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  Themes Homepage > Colnbrook Turnpike Trust
Transport in Slough
Colnbrook Turnpike Trust

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Increased traffic lead to roads deteriorating badly, so in the eighteenth century, turnpike trusts were set up to maintain and improve roads - these trusts were formed from local landowners, merchants and professionals.

There were several trusts along the length of the Bath Road - the area around Slough was covered by the Colnbrook Turnpike Trust. It was set up in 1727, and ran from Cranford Bridge (between Harlington and Hounslow in Middlesex) to the Buckinghamshire side of the Maidenhead Bridge - a distance of seventeen miles.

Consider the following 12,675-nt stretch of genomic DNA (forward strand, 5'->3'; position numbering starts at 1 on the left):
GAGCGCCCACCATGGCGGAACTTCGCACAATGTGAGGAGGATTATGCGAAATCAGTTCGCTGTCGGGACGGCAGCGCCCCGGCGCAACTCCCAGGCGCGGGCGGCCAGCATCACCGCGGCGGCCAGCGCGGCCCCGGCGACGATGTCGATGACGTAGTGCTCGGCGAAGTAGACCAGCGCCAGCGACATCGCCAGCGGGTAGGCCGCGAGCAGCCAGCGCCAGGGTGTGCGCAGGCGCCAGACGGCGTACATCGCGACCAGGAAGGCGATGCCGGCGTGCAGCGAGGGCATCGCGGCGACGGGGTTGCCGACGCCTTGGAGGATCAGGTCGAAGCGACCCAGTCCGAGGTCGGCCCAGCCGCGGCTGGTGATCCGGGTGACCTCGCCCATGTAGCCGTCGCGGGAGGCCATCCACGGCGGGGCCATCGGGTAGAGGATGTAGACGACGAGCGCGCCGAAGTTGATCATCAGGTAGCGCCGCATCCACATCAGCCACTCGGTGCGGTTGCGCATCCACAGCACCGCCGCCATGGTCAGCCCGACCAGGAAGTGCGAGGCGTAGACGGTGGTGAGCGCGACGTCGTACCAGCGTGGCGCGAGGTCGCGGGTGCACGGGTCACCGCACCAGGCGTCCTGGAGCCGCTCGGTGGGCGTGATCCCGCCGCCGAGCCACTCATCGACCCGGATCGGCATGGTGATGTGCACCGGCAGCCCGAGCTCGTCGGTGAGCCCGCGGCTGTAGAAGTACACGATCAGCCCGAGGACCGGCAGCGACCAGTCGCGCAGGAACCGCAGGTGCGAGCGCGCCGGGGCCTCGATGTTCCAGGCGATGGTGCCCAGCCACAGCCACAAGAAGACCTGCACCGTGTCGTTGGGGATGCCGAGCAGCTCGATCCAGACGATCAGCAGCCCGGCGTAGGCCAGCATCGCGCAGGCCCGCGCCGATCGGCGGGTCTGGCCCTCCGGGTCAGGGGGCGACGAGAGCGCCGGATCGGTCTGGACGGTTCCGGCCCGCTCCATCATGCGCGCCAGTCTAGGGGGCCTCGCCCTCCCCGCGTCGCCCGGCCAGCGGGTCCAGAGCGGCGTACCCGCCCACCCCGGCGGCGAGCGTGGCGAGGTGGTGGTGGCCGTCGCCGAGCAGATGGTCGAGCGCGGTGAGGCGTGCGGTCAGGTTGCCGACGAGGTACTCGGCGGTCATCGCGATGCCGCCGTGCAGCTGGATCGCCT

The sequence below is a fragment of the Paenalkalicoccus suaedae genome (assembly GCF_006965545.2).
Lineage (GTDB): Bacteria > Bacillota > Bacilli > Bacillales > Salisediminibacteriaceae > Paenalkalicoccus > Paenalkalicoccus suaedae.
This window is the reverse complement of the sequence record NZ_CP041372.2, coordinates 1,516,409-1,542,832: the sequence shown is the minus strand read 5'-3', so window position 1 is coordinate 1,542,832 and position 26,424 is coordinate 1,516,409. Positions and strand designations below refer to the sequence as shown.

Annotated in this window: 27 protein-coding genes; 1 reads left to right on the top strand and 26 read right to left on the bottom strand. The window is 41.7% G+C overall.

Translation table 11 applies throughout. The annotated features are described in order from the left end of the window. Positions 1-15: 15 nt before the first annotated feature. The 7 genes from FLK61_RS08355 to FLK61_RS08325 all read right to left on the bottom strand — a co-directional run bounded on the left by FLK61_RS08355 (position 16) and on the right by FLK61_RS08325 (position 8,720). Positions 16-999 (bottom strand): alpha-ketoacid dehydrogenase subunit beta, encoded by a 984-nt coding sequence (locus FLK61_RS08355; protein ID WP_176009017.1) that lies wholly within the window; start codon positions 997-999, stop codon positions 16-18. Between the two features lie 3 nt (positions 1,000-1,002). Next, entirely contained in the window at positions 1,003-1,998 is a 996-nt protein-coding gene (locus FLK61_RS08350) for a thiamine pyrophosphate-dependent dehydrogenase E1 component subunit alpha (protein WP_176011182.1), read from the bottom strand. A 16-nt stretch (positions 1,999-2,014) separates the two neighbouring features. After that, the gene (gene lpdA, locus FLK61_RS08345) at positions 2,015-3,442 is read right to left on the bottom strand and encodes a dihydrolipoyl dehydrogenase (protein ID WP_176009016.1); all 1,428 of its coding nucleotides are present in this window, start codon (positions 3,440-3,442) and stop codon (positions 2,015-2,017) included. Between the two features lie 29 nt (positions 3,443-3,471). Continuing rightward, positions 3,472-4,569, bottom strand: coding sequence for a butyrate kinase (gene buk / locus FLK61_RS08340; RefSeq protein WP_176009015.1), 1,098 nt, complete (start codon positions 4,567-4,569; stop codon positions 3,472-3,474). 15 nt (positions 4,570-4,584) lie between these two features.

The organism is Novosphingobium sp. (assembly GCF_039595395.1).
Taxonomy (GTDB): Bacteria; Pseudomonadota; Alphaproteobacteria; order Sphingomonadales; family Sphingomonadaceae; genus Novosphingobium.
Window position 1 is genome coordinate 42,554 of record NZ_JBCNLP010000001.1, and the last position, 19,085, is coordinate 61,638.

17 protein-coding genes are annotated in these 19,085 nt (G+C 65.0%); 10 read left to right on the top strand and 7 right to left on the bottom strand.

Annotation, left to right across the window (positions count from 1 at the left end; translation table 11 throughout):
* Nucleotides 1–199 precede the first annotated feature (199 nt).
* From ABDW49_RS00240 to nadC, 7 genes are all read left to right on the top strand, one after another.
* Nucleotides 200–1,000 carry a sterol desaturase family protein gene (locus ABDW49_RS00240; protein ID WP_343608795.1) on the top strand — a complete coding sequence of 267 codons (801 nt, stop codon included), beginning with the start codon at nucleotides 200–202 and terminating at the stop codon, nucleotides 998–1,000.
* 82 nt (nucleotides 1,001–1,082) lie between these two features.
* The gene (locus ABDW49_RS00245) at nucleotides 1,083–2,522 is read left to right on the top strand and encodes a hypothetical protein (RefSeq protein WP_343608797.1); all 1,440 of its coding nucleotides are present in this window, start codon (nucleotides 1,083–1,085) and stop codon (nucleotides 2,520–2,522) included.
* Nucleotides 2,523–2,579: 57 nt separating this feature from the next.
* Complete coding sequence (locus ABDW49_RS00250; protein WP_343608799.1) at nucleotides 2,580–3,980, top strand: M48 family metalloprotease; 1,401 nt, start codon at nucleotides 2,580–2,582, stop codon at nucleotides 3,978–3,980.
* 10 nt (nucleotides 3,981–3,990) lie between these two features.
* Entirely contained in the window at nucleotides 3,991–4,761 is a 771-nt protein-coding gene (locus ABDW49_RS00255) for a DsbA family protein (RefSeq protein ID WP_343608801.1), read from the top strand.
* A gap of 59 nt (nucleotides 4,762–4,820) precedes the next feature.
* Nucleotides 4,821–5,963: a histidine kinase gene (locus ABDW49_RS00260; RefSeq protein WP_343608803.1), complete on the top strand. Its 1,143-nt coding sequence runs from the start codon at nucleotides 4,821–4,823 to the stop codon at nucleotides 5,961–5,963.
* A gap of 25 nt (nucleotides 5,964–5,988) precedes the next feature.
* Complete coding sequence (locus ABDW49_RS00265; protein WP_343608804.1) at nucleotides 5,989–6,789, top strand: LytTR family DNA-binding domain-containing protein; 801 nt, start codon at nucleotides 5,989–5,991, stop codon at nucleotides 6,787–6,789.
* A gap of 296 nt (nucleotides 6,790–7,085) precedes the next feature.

Turnpike gates and toll-houses were set up at Salt Hill, near to the Castle Inn, and to the west of Colnbrook, near the road to Poyle. Tolls were collected from travellers passing through the gates, and these were used to fund repairs to the road.

Not everybody was keen to pay the tolls. In 1729, the Trust had to remind its' own members that they were not exempt from paying the charges, and the MP for Berkshire, John Elwes, frequently took his horse off the road and rode across country in order to avoid the toll-houses.

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  Themes Homepage > Colnbrook Turnpike Trust
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